Starting a blog can be an exciting, but challenging endeavor. You have creative ideas that you want to share with others, but learning how to implement those ideas onto a blog can be difficult. I am experiencing this personally and would like to share some of the best resources I’ve come across since I started blogging a few months ago.
Why I started a blog:
A few months ago, I decided to start a personal finance blog that would document our journey to get out of debt and achieve financial freedom. I also wanted to share some of the tools and techniques I use to save money on purchases like groceries, clothes, and vacations. All of the things I write about I have tried and have been mostly successful (with the exception of this vacation fail).
I am not an expert on blogging. I have never worked on a webpage before, and, minus daily email, I’ve never written about anything that wasn’t technical (aka boring facts and figures). All of this has been a learning curve for me. To be completely fair, I really like learning about this stuff! Not just about blogging, but how websites work or how to engage via social media.
Resources I’ve found both helpful and educational:
There is plenty of informative, free/cheap education out there that can cut through some of the mystery behind starting a blog. As a new blogger, it is easy to get overwhelmed with all of the choices. While I am still learning, I found these resources to be very helpful.
Create bright, colorful Pinterest Pins:
I had no idea that pinterest could be so important to a blog. I thought it was just an app that you use to find delicious recipes. Not so! Pinterest can be a very good source of traffic to your blog so don’t ignore it. One of the resources I used to get started in Pinterest is Kristen Larson’s blog, Believe in a Budget. She is a fantastic example of how to succeed in blogging. Her side business of becoming a Pinterest expert has paid off well, and she shares some of her knowledge in this free Pinterest Presence Mini Course. I took it a couple of weeks ago, and was surprised at how educational it was. She shows you how to create eye-catching pins from stock photos. My first few attempts weren’t great but I’m getting better with practice (at least, I think)!
Learn how to leverage social media and track metrics on your blog:
I check Udemy periodically for courses that are relevant for blogging. There are a lot of them out there so I try to stick with ones that have high ratings. During one of their recent sales, I stumbled across this course, “Build a Successful Blog: Traffic and Monetization Level 2”. The instructor is a full-time Amazon seller who has successfully implemented blogs, websites and other side hustles. She covers the basics on leveraging social media to drive traffic to your blog and how to set up tools to keep track of your website’s metrics. I learned how to setup google analytics and about other tools and websites you can use to grow your following. Some of these tools I’d never heard of before. Udemy has this course on sale for $10. Totally worth it for beginners. (Note: If it’s not on sale when you read this, watch it for a while. Udemy has sales at least a few of times a year.)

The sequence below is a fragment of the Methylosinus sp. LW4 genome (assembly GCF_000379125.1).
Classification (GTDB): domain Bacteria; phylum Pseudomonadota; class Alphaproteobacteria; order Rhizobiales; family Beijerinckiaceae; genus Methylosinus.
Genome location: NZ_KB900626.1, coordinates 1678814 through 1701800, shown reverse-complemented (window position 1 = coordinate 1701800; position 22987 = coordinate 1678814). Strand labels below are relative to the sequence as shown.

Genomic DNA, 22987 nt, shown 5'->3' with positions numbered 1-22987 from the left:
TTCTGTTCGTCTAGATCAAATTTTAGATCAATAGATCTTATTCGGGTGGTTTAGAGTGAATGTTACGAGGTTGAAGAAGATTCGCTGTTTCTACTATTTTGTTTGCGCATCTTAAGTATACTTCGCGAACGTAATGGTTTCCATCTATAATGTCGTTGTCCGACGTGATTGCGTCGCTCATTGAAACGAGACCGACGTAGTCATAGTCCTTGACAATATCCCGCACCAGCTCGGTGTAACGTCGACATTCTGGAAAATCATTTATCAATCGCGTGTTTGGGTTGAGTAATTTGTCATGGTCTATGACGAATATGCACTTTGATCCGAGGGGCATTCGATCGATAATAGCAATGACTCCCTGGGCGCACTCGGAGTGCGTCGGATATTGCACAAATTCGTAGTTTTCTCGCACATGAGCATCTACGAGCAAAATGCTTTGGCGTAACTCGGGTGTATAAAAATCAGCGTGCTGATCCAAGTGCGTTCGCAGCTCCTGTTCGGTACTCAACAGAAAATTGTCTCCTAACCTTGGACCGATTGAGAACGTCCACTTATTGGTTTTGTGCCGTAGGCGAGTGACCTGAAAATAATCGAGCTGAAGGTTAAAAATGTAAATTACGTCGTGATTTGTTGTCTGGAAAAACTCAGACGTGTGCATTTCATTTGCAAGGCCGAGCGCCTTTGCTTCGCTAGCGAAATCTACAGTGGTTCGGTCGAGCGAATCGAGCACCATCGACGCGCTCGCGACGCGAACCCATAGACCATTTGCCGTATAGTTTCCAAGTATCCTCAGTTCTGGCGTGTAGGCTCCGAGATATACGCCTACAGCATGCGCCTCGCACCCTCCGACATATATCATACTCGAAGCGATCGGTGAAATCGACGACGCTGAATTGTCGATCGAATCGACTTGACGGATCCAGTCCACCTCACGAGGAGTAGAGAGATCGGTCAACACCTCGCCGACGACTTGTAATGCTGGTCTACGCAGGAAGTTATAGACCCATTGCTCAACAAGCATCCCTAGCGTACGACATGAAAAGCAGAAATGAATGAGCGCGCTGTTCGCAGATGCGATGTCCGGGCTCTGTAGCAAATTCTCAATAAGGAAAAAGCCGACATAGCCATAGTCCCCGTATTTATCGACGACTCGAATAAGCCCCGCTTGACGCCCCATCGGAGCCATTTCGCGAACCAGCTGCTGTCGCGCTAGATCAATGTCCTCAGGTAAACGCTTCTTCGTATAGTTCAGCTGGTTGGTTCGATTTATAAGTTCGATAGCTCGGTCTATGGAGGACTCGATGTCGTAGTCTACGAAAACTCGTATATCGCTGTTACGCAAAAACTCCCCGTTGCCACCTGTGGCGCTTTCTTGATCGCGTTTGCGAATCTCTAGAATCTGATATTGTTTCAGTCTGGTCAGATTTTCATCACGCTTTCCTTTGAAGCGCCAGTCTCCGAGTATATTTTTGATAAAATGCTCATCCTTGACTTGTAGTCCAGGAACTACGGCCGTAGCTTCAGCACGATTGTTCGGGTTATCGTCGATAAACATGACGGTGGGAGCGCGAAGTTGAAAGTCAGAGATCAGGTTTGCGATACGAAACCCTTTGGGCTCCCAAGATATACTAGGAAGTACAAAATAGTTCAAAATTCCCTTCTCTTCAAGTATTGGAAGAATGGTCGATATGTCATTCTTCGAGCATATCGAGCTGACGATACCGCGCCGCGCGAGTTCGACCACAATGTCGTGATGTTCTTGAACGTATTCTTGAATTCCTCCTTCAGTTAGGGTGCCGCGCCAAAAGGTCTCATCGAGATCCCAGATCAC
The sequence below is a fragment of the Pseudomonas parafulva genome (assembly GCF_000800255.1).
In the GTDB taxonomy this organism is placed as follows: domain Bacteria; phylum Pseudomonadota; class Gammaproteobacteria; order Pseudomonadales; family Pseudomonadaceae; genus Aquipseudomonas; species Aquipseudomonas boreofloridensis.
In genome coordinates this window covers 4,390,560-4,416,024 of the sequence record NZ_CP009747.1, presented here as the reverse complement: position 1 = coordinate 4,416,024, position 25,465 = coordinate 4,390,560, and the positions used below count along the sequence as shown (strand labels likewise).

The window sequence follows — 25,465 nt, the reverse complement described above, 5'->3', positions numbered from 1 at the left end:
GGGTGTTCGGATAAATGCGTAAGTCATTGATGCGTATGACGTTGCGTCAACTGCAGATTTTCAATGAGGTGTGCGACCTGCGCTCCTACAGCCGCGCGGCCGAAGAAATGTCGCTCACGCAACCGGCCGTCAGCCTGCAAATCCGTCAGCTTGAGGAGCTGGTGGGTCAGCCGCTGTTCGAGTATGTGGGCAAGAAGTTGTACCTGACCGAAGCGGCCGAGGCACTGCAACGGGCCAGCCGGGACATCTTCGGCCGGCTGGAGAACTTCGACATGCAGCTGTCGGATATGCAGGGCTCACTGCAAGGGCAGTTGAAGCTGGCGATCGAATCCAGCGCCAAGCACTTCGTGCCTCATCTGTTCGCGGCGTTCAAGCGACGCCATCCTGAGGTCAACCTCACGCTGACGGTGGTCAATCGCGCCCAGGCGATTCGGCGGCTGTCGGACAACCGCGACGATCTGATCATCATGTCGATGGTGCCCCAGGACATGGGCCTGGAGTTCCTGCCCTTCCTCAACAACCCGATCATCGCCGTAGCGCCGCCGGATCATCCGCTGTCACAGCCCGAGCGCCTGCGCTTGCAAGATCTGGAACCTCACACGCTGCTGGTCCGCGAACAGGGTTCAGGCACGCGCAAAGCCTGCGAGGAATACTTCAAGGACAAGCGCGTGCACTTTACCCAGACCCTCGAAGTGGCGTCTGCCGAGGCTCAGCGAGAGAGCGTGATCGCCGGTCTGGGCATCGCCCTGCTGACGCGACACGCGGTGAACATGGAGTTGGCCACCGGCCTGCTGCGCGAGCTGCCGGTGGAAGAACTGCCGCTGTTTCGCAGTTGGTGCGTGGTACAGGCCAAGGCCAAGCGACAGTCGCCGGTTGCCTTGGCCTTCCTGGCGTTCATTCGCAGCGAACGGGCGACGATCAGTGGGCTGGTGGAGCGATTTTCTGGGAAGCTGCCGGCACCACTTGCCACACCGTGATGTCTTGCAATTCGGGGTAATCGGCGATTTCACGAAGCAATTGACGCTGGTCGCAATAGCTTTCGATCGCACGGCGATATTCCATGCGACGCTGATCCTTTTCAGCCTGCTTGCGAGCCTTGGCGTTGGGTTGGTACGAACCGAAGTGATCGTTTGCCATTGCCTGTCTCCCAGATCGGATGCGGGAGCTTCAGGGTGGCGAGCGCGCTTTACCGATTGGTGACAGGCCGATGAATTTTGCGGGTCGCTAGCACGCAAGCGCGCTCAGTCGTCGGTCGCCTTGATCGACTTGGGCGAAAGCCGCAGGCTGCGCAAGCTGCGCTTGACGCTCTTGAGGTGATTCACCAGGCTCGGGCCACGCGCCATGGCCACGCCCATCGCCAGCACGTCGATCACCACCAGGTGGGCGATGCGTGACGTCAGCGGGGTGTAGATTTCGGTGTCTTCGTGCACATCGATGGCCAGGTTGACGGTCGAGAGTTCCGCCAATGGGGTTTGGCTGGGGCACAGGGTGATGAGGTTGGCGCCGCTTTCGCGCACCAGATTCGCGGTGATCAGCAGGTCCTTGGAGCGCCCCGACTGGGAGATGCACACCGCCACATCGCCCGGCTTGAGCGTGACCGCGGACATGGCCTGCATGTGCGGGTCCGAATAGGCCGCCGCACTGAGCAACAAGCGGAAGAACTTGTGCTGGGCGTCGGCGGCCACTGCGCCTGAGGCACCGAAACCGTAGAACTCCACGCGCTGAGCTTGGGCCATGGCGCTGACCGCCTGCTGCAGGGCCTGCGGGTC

Learn how to write:
As I said earlier, I’m not a writer by trade. Engineering school does not prepare geeks like myself with the skills to communicate well. With the exception of a few British Lit classes, all of my writing was focused on conveying technical information.
Here is another Udemy course that I bought for $10 after seeing a list on Business Insider (an article I tweeted). Full disclosure, I haven’t actually finished this course yet, but I continually find myself pausing and thinking about what the instructor is saying. That is a good sign! If you need a quick education on how to thoughtfully convey your ideas through writing, check out this Udemy course, “Ninja Writing: The Four Levels Of Writing Mastery”. So far, it has helped me organize my thoughts into less of a jumbled mess.
Use Free Stock Pictures:
Looking at a blog post with tons of text and no pictures is boring. Adding images to your posts can break up long, boring paragraphs and add depth to your posts. Not using images is a mistake I made when I started and one I am trying to correct. However, do not use other people’s photos without permission! That is a quick and easy way to get yourself into trouble. Instead, use free stock photos out there like Pexels. They offer free stock photos that you can copy and manipulate without a license or sourcing. They work pretty nicely with Believe in a Budget’s free pinterest course.
Starting a blog can be so much fun, and I hope these 4 resources are as helpful for you as they were for me! There are a lot of other free/cheap resources out there that I might not have heard about so please leave a comment if you have one in mind. Thanks for stopping by and happy blogging!